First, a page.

The two companies announced the deal in a statement this morning, saying it included about 350 Intel employees coming to Verizon. The people familiar with the price asked not to be identified because the companies aren’t disclosing the transaction’s financial terms.
In Verizon’s hands, Intel Media’s OnCue could provide fresh ammunition against cable and satellite providers. The second-largest U.S. phone company said the purchase will speed up the introduction of new features for its FiOS network, and Verizon will offer it as an Internet-based service outside of its coverage area and on mobile devices.
“We will have the opportunity to enhance, expand, accelerate and integrate our delivery of video products and services to better serve audiences on a wide array of devices,” Verizon Chief Executive Officer Lowell McAdam said in the statement.
Intel, the world’s largest chipmaker, began looking for a buyer for its TV business last year. The Santa Clara, California-based company no longer wanted to incur the expense of acquiring programming and bringing the service to market on its own.
The company has backed off its TV efforts under new Chief Executive Officer Brian Krzanich. He took the reins in May and is focusing on revitalizing the company’s efforts to win chip orders from mobile-phone and tablet makers as sales of those devices erode demand for its traditional market, personal computers.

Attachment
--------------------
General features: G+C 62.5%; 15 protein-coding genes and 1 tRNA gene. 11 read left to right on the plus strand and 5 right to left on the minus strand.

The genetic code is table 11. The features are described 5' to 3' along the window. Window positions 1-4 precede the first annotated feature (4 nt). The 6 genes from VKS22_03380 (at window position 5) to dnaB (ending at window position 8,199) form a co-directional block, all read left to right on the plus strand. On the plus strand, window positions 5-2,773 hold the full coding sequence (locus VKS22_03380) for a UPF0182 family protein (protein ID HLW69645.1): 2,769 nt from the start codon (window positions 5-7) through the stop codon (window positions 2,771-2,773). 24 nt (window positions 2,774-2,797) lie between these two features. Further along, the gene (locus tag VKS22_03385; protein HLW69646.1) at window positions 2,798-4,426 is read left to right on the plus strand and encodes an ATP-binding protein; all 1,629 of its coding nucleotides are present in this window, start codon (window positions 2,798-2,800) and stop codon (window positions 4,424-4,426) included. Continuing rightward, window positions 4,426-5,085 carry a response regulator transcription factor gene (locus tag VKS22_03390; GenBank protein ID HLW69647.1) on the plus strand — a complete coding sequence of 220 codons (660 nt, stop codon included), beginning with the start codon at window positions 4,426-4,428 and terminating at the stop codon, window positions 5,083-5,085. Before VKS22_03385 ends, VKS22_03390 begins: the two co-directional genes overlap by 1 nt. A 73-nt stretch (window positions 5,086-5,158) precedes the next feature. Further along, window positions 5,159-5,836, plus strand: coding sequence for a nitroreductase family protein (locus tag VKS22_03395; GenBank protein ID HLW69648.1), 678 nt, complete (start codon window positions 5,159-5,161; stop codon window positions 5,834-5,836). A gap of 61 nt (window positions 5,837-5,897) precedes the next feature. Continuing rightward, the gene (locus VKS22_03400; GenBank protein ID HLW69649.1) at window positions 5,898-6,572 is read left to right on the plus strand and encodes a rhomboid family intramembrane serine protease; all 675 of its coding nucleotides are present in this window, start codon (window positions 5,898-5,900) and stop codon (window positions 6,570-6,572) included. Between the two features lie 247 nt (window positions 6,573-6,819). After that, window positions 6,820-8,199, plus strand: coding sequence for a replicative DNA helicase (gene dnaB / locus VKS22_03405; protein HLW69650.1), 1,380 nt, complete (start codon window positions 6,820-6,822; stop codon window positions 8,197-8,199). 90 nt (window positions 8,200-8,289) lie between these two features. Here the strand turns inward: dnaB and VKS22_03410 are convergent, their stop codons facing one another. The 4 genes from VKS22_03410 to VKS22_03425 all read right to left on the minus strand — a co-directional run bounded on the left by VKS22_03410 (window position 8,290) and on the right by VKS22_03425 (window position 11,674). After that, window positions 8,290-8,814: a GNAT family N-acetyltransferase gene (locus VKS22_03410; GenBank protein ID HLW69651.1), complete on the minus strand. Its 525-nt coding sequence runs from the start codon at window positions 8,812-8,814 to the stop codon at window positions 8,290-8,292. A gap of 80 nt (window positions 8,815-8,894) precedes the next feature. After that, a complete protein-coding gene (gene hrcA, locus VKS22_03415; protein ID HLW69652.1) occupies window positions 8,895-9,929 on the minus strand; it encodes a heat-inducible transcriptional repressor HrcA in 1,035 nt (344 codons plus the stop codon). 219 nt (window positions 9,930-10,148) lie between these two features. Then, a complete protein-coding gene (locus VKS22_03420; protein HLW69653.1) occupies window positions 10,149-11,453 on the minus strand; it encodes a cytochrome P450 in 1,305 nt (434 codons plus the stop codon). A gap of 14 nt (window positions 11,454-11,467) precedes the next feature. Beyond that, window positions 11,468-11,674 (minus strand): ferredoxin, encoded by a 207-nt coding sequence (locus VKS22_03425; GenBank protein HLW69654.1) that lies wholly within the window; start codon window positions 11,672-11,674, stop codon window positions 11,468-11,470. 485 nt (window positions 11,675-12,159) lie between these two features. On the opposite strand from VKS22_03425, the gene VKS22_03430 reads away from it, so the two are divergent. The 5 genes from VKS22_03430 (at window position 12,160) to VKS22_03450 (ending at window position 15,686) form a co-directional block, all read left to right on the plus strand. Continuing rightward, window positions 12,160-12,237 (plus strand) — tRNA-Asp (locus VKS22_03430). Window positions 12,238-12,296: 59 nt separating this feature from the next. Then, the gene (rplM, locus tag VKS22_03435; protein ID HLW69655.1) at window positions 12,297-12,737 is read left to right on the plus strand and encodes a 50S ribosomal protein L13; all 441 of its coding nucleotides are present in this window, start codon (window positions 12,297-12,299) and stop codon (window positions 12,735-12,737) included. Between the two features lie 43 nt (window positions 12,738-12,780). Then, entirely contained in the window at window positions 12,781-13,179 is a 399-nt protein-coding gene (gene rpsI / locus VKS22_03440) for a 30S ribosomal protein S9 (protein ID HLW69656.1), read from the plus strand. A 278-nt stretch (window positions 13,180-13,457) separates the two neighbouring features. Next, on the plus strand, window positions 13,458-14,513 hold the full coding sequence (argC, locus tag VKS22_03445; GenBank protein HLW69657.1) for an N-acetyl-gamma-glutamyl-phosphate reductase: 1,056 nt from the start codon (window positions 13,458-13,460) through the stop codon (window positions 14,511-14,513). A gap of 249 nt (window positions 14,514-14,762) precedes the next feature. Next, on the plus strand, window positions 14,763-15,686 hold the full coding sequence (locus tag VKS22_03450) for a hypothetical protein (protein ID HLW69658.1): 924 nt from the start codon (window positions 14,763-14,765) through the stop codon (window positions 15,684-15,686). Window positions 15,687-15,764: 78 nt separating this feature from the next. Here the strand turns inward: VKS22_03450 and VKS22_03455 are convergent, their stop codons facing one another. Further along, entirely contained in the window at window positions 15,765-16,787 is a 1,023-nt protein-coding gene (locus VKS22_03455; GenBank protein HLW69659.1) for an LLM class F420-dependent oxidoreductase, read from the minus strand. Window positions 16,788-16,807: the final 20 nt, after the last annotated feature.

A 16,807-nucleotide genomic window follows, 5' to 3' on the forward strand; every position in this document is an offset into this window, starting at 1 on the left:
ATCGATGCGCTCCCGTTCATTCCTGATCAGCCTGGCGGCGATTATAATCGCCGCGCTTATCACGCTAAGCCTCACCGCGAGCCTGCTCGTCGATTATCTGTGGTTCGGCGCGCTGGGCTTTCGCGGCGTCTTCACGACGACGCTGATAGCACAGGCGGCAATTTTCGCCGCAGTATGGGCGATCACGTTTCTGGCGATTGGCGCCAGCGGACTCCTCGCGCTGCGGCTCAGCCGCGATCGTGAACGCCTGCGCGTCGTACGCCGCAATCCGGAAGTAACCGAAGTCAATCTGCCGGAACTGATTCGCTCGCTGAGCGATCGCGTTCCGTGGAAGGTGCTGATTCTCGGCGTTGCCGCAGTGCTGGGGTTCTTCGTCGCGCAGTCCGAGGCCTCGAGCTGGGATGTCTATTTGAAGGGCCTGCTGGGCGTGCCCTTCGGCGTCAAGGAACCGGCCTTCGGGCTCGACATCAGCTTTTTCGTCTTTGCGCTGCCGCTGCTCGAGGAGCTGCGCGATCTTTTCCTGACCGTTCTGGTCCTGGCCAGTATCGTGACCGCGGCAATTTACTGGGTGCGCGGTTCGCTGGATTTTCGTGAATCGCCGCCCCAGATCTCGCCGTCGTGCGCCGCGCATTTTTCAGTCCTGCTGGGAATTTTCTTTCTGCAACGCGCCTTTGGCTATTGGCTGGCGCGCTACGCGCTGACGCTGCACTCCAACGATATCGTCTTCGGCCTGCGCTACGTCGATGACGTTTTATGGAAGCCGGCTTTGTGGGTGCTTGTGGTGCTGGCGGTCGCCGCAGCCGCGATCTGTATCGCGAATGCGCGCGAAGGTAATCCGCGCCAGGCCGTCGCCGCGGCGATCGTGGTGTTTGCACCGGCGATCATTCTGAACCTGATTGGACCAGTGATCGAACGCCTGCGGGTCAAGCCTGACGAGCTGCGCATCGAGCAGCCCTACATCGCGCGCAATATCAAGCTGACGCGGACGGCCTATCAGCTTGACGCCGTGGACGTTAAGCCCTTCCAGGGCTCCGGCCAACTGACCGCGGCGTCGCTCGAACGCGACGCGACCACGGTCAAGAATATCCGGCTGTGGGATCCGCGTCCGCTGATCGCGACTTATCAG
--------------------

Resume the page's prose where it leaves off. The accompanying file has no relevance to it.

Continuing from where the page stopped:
OnCue is designed to provide pay-TV programming over any high-speed Internet connection, making it a threat to cable-TV services that deliver shows over dedicated lines restricted by territory. Intel’s system includes servers, set-top boxes and applications that can stream content to televisions, phones and tablets.
As part of the deal, New York-based Verizon will purchase intellectual property rights and other assets related to the OnCue platform, the companies said. Intel Media’s management team will stay with the business.
The emergence of a potential new service on the national pay-TV scene comes as the largest cable companies weigh a new round of consolidation to gain leverage in contract talks with the biggest film and TV studios.
Charter Communications Inc. last week offered to acquire Time Warner Cable Inc. for about $37.4 billion, not including debt. Time Warner Cable rejected the proposal as too low. Charter, backed by billionaire John Malone, is seeking to create a provider of TV, Internet and phone service for about 20 million subscribers in 38 states.
Intel shares fell 1 percent to $25.59 at the close in New York. Verizon, which reported earnings today, retreated 1.3 percent to $47.70.
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